Singapore, Singapore Raffles House


Triposo is Your Smart Travel Guide

Discover and book hotels, restaurants and local experiences in 50,000 destinations worldwide. Triposo works offline so you can wander freely.


Save this to your mobile device

Raffles House is a single-storey building built on the Fort Canning Hill, Singapore. The original building was a wood and atap structure built in 1822 that was used as a place of residence by Sir Stamford Raffles. The present structure built on the same site is a brick and tile building constructed later.


Residency House

Residency House, the original residence of Sir Stamford Raffles and his sister’s family, was a wooden house with venetians and thatched attap roof, the house was the earliest Singapore's project of George Drumgoole Coleman. Coleman, who waited for Raffles to return from Bencoolen, Sumatra for four months, in the meantime designed the House in speculation for Raffles' residence use.
Raffles, upon his return from Bencoolen, Sumatra on October 1822, impressed with Coleman's design, approved the house. Construction of the house was soon begun on Singapore Hill in November 1822 and completed by January 1823. Raffles and his wife Sophie would moved to the house by early January 1823.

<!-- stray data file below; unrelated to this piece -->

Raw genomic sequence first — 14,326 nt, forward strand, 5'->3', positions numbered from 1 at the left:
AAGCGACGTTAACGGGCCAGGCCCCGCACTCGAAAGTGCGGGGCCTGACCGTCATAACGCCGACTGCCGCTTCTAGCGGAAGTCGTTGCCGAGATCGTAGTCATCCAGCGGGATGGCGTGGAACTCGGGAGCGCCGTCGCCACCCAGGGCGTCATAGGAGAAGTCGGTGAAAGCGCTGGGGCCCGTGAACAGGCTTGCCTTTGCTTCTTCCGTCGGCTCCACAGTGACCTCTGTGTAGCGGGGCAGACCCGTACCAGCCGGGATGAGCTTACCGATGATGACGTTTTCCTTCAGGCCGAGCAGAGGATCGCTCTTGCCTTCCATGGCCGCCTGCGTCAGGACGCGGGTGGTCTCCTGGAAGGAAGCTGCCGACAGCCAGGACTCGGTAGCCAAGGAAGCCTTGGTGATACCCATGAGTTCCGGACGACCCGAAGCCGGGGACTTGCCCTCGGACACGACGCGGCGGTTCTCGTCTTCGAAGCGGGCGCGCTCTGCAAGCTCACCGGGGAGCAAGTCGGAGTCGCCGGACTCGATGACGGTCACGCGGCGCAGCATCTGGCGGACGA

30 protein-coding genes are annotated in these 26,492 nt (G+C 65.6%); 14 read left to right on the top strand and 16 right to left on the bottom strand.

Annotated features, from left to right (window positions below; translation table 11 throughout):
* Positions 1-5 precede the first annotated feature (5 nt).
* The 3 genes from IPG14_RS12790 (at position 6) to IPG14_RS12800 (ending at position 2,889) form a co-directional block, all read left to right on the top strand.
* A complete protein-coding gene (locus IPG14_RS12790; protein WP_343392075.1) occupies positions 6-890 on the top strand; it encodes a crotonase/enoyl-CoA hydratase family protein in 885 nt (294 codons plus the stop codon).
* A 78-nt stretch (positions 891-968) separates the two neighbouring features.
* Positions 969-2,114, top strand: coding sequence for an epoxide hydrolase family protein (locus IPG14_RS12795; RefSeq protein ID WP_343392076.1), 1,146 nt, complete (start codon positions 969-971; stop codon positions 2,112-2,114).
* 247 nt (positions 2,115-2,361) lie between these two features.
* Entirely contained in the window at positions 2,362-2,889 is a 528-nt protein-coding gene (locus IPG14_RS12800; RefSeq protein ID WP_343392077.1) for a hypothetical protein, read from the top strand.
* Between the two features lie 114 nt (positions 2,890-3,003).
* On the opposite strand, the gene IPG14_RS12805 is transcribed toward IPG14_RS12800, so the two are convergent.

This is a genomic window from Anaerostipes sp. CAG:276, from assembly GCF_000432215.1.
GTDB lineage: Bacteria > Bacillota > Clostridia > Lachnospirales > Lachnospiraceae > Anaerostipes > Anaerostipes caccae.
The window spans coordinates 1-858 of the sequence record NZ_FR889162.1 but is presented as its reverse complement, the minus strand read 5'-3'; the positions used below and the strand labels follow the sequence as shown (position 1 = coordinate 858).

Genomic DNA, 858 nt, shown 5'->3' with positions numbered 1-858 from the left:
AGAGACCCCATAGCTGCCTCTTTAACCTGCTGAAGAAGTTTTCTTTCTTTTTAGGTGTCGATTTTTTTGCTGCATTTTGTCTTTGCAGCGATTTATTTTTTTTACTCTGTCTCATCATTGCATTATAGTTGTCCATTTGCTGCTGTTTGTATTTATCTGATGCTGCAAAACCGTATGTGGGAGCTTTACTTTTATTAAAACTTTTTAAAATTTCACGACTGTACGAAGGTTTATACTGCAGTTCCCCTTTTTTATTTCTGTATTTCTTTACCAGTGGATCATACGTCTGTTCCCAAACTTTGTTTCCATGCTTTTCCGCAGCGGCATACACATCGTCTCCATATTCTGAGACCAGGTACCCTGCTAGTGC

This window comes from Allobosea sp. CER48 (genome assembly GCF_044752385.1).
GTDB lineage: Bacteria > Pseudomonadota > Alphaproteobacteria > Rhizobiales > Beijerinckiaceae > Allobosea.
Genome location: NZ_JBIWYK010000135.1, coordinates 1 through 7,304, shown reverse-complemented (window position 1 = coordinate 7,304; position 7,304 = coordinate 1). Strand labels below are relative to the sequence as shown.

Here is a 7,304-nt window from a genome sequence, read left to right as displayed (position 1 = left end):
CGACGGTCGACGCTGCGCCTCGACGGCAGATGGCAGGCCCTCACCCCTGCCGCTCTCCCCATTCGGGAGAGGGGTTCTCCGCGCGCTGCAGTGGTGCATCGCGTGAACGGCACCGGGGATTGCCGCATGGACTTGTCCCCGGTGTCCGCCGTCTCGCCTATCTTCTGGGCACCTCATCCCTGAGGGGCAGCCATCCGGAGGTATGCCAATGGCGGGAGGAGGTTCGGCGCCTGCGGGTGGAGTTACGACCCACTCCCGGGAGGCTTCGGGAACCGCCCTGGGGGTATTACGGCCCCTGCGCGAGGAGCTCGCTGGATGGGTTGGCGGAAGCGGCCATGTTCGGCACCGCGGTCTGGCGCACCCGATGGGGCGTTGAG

On 21 January 1823, Raffles wrote to William Marsden about the house and its scenery.
On 23 January 1823, Raffles wrote to the Duchess of Somerset about the house and the hill.

Government House

On 2 February 1824, Raffles and his family would left Singapore for England. Raffles' house was bought over by the British Government and renamed as Government House and the hill would known as the Government Hill. At the own expense of 2nd Resident John Crawfurd, the house was further extended and redesigned in June by Coleman again with bricks and tiles in the neoclassical style for the residence of Residents and Governors of Singapore. The Government House had a clear view of the settlement around Singapore River and was featured in many paintings of the area.
In 1859, the Government House was eventually demolished to make way for a fort which would be known as the Fort Canning in 1861. Upon the demolition of Raffles House, Government House was temporarily moved to a villa in Oxley Estate called the Pavilion.


A modernised version of the house named Raffles House was built in brick and tile on the site of the former Government House was completed in 2003. It is equipped with modern facilities, and may be used as a venue for events and wedding functions.


Wikipedia, OpenStreetMap

Raffles House